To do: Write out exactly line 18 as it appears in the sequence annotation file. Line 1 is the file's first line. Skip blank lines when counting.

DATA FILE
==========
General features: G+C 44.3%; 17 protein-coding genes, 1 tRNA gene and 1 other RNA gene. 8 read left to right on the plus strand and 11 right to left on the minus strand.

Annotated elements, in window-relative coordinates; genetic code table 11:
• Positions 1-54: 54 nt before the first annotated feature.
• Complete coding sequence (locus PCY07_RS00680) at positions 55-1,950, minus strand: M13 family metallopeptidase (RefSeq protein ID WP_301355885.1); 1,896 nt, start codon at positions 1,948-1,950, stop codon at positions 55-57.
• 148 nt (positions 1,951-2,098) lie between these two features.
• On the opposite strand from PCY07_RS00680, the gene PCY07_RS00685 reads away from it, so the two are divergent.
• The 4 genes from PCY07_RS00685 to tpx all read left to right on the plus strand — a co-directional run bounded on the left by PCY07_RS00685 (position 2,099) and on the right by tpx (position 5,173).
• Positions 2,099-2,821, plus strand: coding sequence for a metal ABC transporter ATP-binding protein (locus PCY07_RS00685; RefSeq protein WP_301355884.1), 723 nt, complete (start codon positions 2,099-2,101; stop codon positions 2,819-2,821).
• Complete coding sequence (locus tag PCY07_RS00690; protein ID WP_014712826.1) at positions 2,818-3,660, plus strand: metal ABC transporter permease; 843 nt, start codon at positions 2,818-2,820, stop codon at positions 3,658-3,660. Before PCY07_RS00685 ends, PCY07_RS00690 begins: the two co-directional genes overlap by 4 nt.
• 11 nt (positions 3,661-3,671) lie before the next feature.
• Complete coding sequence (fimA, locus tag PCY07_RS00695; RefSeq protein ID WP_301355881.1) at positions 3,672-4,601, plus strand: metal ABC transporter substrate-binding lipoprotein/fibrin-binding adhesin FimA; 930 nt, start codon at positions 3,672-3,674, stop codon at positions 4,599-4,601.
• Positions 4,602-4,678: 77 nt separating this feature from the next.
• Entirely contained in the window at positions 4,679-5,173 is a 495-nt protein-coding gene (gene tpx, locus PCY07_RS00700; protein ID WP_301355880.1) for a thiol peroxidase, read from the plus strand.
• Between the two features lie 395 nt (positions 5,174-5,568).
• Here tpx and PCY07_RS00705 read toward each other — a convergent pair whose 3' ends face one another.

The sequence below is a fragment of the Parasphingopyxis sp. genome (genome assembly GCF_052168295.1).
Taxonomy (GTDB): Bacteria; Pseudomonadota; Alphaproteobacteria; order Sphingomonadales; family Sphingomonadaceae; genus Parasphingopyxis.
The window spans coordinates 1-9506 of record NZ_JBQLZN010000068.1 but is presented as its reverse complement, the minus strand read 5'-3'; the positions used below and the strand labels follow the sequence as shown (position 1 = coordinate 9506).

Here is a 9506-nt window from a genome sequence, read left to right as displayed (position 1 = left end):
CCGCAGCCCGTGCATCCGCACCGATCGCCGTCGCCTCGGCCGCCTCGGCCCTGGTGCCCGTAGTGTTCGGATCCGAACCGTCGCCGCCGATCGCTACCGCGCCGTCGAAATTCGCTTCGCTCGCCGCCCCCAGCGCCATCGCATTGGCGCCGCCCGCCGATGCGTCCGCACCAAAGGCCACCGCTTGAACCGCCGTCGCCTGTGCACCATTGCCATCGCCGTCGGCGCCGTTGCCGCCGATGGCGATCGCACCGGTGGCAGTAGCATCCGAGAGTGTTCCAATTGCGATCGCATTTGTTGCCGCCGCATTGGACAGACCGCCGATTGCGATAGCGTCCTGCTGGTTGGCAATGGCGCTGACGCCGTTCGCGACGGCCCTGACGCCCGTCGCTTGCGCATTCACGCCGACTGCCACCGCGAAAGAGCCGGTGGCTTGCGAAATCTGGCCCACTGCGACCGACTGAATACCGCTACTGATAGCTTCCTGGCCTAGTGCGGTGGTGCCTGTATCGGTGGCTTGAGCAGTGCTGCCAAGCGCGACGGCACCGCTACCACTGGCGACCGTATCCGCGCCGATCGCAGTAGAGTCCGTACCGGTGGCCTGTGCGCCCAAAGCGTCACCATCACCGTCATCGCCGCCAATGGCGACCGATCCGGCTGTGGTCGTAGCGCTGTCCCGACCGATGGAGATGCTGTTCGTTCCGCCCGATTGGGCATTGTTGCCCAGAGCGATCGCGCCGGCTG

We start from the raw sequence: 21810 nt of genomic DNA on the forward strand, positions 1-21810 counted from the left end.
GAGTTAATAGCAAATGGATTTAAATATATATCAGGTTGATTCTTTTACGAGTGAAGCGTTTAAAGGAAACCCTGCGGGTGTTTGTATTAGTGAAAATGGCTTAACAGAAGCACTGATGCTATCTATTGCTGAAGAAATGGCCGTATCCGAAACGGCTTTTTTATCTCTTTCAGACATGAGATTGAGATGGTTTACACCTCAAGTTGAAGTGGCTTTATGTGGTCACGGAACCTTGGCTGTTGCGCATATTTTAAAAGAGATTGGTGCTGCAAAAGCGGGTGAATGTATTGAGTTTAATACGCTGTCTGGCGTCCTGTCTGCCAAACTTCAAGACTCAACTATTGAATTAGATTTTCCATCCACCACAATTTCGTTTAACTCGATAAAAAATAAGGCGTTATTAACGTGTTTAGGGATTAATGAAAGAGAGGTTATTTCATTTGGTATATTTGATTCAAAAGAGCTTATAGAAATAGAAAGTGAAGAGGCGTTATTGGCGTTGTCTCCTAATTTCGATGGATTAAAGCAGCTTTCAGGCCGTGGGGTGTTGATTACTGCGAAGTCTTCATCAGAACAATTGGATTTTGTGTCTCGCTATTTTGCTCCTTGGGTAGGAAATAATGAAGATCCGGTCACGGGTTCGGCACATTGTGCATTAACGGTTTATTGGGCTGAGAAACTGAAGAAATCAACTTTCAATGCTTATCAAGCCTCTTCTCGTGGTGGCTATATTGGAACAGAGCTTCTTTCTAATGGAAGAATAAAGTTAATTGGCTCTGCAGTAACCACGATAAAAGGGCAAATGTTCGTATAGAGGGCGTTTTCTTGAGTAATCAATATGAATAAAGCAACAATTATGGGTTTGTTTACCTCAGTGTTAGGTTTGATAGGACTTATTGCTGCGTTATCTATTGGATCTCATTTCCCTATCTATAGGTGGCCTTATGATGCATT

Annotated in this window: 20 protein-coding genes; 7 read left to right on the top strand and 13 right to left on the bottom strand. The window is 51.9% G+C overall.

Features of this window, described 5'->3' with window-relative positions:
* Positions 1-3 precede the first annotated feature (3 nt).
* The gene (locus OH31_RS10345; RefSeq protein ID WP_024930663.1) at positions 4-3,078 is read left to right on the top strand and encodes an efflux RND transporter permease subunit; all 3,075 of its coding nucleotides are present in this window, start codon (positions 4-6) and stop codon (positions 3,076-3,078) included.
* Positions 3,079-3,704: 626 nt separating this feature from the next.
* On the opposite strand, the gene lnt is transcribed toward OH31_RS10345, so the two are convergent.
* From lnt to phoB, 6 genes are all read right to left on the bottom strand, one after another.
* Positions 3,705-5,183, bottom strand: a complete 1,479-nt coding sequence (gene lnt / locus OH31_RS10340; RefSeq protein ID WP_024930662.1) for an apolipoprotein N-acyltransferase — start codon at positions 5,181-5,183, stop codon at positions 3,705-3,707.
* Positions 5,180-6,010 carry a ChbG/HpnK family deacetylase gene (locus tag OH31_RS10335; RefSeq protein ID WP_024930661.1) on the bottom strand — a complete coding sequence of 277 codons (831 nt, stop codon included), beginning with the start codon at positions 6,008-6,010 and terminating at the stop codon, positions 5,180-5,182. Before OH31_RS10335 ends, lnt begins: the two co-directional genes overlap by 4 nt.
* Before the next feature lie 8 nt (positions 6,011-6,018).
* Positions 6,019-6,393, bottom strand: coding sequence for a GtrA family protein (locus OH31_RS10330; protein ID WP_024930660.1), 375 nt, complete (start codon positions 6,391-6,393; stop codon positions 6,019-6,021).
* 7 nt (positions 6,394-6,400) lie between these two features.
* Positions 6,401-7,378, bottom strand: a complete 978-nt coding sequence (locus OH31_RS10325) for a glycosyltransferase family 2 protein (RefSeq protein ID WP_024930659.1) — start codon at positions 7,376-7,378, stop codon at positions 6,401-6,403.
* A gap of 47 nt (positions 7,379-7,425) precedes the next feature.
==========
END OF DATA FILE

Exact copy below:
The window spans coordinates 1-9506 of record NZ_JBQLZN010000068.1 but is presented as its reverse complement, the minus strand read 5'-3'; the positions used below and the strand labels follow the sequence as shown (position 1 = coordinate 9506).